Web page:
|Title||A boreal songbird's 20,000 km migration across North America and the Atlantic Ocean|
|Publication Type||Journal Article|
|Year of Publication||2019|
|Authors||Deluca, William V., Woodworth Bradley K., Mackenzie Stuart A., Newman Amy E. M., Cooke Hilary A., Phillips Laura M., Freeman Nikole E., Sutton Alex O., Tauzer Lila, McIntyre Carol, Stenhouse Iain J., Weidensaul Scott, Taylor Philip D., and D. Norris Ryan|
|Keywords||Annual cycle, blackpoll warbler, cross‐continent geolocator, migratory network, phenology, Setophaga striata, stopover, transoceanic wind|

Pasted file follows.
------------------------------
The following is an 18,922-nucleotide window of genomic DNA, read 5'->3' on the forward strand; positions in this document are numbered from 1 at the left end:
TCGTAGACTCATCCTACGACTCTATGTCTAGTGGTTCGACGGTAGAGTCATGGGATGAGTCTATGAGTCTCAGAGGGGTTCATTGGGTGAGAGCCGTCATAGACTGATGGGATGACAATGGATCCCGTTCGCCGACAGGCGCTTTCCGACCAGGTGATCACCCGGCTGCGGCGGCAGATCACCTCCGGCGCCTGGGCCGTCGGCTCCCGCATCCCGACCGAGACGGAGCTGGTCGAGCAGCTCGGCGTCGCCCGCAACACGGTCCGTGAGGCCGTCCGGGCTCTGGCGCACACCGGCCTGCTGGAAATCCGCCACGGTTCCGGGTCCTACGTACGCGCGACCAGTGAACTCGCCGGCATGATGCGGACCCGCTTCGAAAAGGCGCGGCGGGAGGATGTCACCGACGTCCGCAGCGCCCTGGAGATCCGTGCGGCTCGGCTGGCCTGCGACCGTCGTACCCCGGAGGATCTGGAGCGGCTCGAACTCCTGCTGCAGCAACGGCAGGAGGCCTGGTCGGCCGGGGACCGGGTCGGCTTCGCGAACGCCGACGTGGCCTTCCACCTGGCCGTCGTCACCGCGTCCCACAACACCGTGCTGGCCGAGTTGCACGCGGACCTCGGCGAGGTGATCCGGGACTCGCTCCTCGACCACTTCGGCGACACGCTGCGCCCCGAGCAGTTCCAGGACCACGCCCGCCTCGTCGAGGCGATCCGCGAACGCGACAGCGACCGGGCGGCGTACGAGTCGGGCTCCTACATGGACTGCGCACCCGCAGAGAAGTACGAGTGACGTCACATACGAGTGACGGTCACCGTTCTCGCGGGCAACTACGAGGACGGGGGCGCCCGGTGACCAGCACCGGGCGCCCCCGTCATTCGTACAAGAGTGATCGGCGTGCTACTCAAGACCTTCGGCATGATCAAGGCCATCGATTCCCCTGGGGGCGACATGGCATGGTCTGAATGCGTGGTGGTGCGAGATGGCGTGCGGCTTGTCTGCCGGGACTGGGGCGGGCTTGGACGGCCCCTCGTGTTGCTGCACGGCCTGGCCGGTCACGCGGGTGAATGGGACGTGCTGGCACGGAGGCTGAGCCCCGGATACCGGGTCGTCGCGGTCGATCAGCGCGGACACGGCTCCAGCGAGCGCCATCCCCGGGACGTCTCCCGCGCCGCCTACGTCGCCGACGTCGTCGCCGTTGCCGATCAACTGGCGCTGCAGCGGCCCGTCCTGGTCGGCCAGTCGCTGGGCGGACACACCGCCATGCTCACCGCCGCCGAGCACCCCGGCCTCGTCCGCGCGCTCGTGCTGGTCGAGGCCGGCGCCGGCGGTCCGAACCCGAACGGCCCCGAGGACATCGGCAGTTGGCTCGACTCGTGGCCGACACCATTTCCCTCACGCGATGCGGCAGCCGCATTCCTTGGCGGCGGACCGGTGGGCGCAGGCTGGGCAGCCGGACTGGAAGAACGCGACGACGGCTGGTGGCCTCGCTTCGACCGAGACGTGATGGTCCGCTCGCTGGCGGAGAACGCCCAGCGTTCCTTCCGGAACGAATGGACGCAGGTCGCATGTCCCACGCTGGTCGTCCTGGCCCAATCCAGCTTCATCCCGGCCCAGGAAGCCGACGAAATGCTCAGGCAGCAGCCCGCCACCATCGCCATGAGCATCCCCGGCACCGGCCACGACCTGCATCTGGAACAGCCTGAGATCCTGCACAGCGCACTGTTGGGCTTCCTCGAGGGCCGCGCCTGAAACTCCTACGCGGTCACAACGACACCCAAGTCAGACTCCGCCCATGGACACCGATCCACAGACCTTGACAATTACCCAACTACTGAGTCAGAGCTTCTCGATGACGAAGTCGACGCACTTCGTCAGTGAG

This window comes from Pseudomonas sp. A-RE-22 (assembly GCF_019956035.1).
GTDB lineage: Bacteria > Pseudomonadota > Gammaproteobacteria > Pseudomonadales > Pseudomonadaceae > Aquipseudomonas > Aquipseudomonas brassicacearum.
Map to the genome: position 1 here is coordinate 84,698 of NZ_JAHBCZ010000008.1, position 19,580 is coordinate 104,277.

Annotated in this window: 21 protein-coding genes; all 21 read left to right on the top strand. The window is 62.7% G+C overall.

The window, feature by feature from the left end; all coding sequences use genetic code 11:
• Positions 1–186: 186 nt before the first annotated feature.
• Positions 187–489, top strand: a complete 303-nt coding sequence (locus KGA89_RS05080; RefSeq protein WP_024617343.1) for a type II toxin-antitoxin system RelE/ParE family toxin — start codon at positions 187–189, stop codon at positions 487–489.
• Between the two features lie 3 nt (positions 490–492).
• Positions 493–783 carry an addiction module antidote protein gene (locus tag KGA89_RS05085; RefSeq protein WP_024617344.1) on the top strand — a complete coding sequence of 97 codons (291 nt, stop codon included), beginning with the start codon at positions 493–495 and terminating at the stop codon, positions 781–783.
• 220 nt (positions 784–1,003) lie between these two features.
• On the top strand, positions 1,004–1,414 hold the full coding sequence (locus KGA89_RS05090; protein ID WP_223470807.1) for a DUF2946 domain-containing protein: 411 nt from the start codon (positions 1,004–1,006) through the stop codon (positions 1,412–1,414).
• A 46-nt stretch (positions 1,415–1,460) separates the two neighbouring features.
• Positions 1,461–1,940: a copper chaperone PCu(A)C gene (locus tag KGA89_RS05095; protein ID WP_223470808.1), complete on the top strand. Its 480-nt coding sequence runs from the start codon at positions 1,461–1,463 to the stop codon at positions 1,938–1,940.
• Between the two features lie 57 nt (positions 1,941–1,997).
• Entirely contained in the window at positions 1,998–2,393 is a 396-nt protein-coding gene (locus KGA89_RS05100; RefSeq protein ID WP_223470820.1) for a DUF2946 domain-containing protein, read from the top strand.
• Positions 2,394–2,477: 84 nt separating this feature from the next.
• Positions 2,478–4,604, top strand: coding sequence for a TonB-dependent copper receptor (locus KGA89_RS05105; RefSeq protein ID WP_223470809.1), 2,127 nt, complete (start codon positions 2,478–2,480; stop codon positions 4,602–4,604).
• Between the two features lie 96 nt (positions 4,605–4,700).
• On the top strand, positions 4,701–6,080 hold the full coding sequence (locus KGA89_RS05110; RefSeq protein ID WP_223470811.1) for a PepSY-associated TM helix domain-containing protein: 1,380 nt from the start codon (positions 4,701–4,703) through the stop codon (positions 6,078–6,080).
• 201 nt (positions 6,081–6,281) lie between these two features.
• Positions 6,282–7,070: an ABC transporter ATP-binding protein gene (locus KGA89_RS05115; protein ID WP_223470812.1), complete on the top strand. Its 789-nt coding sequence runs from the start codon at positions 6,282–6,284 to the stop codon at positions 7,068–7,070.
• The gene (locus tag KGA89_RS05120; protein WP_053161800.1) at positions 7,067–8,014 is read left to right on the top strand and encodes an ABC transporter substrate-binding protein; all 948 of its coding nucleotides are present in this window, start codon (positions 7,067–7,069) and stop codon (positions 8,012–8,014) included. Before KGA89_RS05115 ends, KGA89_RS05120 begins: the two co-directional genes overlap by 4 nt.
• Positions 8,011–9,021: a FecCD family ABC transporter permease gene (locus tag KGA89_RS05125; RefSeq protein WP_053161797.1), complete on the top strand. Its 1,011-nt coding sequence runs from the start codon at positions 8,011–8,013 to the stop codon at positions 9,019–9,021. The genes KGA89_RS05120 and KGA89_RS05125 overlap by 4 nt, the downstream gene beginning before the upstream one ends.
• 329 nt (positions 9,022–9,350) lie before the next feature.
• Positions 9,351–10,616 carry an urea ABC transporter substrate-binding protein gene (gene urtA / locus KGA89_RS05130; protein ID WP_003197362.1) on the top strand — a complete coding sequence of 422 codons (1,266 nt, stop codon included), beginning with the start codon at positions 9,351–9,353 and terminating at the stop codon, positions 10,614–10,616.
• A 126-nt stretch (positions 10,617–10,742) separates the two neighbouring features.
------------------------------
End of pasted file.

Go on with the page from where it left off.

Migration is one of the most fascinating natural history events on the planet, and our understanding of these seasonal movements continues to rapidly increase with the advancement of tracking technology. For the 12 g Blackpoll Warbler (Setophaga striata; hereafter, Blackpoll; Fig. 1), the ability to follow year‐round movement is essential given that they are one of the fastest declining songbirds in North America (Rosenberg et al. 2016). Although the study of Blackpoll migration has a long history and their non‐stop flight over the Atlantic Ocean is often highlighted as a flagship example of remarkable songbird migrations (Gill 2007), much of this history has been anecdotal or based on indirect evidence (reviewed in DeLuca et al. 2015). Using small geolocator tracking devices, DeLuca et al. (2015) documented Blackpolls from breeding populations in the Maritimes and New England, at the southeastern margins of their range, depart from the northeast Atlantic coast and embark on a nonstop transoceanic flight of up to 3 d and 2,770 km on their way to overwintering grounds in South America. Yet, because their breeding range spans the entirety of North America's boreal forest, questions remain about the migration of Blackpolls from central and western breeding populations. Specifically, how does the phenology, duration, and routes of southward and northward migration vary geographically and do central‐ and western‐breeding Blackpolls undertake similar overwater flights to eastern‐breeding birds? Answers to these lingering questions can contribute vital natural history information for this declining species and provide insight into the physiological and ecological constraints that may limit extreme migration strategies.